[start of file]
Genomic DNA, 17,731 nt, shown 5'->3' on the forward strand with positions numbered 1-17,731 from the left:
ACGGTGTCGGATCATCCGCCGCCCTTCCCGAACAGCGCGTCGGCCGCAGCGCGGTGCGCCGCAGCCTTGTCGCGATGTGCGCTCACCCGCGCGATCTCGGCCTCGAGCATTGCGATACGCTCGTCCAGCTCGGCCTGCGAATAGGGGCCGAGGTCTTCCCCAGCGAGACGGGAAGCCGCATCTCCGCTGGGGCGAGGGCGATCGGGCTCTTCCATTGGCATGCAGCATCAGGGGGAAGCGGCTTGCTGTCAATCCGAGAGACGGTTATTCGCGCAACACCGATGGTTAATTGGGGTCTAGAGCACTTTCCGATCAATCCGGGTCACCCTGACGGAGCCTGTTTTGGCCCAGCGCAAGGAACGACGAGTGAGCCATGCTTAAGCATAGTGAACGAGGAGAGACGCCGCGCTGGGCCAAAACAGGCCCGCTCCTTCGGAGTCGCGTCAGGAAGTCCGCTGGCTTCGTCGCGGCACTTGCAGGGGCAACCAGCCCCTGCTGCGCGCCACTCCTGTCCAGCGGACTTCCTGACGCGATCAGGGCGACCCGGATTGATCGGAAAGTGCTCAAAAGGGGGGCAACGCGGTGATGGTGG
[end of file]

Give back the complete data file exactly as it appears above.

Genomic DNA, 17,731 nt, shown 5'->3' on the forward strand with positions numbered 1-17,731 from the left:
ACGGTGTCGGATCATCCGCCGCCCTTCCCGAACAGCGCGTCGGCCGCAGCGCGGTGCGCCGCAGCCTTGTCGCGATGTGCGCTCACCCGCGCGATCTCGGCCTCGAGCATTGCGATACGCTCGTCCAGCTCGGCCTGCGAATAGGGGCCGAGGTCTTCCCCAGCGAGACGGGAAGCCGCATCTCCGCTGGGGCGAGGGCGATCGGGCTCTTCCATTGGCATGCAGCATCAGGGGGAAGCGGCTTGCTGTCAATCCGAGAGACGGTTATTCGCGCAACACCGATGGTTAATTGGGGTCTAGAGCACTTTCCGATCAATCCGGGTCACCCTGACGGAGCCTGTTTTGGCCCAGCGCAAGGAACGACGAGTGAGCCATGCTTAAGCATAGTGAACGAGGAGAGACGCCGCGCTGGGCCAAAACAGGCCCGCTCCTTCGGAGTCGCGTCAGGAAGTCCGCTGGCTTCGTCGCGGCACTTGCAGGGGCAACCAGCCCCTGCTGCGCGCCACTCCTGTCCAGCGGACTTCCTGACGCGATCAGGGCGACCCGGATTGATCGGAAAGTGCTCAAAAGGGGGGCAACGCGGTGATGGTGG